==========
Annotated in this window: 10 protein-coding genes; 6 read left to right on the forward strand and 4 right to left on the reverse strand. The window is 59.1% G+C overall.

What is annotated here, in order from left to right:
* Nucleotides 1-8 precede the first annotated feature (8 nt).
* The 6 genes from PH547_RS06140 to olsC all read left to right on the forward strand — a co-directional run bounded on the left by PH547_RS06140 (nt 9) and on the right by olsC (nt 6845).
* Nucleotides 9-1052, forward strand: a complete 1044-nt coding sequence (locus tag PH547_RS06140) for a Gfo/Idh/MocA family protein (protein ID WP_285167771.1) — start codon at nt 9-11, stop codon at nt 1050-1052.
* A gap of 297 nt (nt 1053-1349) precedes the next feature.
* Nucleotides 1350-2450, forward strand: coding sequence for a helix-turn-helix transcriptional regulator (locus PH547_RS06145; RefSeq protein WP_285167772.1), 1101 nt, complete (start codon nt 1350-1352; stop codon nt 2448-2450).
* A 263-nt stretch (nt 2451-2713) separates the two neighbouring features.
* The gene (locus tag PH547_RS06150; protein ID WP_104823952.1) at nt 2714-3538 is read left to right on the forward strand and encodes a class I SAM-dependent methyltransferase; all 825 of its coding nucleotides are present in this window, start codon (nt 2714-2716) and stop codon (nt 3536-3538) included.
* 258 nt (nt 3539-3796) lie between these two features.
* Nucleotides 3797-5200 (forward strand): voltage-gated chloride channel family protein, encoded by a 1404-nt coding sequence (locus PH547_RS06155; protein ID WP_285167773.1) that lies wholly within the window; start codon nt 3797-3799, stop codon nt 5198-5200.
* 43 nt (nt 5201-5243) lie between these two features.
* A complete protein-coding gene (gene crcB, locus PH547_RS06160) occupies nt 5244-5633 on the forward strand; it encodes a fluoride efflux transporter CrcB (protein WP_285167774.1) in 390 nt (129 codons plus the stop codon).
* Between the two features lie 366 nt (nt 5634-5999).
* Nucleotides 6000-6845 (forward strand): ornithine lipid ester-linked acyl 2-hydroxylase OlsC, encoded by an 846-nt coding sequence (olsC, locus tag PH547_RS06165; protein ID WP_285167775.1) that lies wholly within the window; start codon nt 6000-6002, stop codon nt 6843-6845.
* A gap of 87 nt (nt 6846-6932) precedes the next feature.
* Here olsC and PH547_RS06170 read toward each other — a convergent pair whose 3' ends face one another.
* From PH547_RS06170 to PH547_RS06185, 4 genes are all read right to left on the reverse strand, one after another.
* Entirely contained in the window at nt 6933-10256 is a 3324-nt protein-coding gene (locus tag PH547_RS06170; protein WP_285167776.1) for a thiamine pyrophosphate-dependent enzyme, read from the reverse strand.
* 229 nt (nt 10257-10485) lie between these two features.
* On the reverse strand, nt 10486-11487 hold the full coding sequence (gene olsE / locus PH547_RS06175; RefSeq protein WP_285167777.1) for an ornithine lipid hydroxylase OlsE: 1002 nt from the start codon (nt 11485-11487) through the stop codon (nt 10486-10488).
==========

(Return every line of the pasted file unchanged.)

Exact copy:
Annotated in this window: 10 protein-coding genes; 6 read left to right on the forward strand and 4 right to left on the reverse strand. The window is 59.1% G+C overall.

What is annotated here, in order from left to right:
* Nucleotides 1-8 precede the first annotated feature (8 nt).
* The 6 genes from PH547_RS06140 to olsC all read left to right on the forward strand — a co-directional run bounded on the left by PH547_RS06140 (nt 9) and on the right by olsC (nt 6845).
* Nucleotides 9-1052, forward strand: a complete 1044-nt coding sequence (locus tag PH547_RS06140) for a Gfo/Idh/MocA family protein (protein ID WP_285167771.1) — start codon at nt 9-11, stop codon at nt 1050-1052.
* A gap of 297 nt (nt 1053-1349) precedes the next feature.
* Nucleotides 1350-2450, forward strand: coding sequence for a helix-turn-helix transcriptional regulator (locus PH547_RS06145; RefSeq protein WP_285167772.1), 1101 nt, complete (start codon nt 1350-1352; stop codon nt 2448-2450).
* A 263-nt stretch (nt 2451-2713) separates the two neighbouring features.
* The gene (locus tag PH547_RS06150; protein ID WP_104823952.1) at nt 2714-3538 is read left to right on the forward strand and encodes a class I SAM-dependent methyltransferase; all 825 of its coding nucleotides are present in this window, start codon (nt 2714-2716) and stop codon (nt 3536-3538) included.
* 258 nt (nt 3539-3796) lie between these two features.
* Nucleotides 3797-5200 (forward strand): voltage-gated chloride channel family protein, encoded by a 1404-nt coding sequence (locus PH547_RS06155; protein ID WP_285167773.1) that lies wholly within the window; start codon nt 3797-3799, stop codon nt 5198-5200.
* 43 nt (nt 5201-5243) lie between these two features.
* A complete protein-coding gene (gene crcB, locus PH547_RS06160) occupies nt 5244-5633 on the forward strand; it encodes a fluoride efflux transporter CrcB (protein WP_285167774.1) in 390 nt (129 codons plus the stop codon).
* Between the two features lie 366 nt (nt 5634-5999).
* Nucleotides 6000-6845 (forward strand): ornithine lipid ester-linked acyl 2-hydroxylase OlsC, encoded by an 846-nt coding sequence (olsC, locus tag PH547_RS06165; protein ID WP_285167775.1) that lies wholly within the window; start codon nt 6000-6002, stop codon nt 6843-6845.
* A gap of 87 nt (nt 6846-6932) precedes the next feature.
* Here olsC and PH547_RS06170 read toward each other — a convergent pair whose 3' ends face one another.
* From PH547_RS06170 to PH547_RS06185, 4 genes are all read right to left on the reverse strand, one after another.
* Entirely contained in the window at nt 6933-10256 is a 3324-nt protein-coding gene (locus tag PH547_RS06170; protein WP_285167776.1) for a thiamine pyrophosphate-dependent enzyme, read from the reverse strand.
* 229 nt (nt 10257-10485) lie between these two features.
* On the reverse strand, nt 10486-11487 hold the full coding sequence (gene olsE / locus PH547_RS06175; RefSeq protein WP_285167777.1) for an ornithine lipid hydroxylase OlsE: 1002 nt from the start codon (nt 11485-11487) through the stop codon (nt 10486-10488).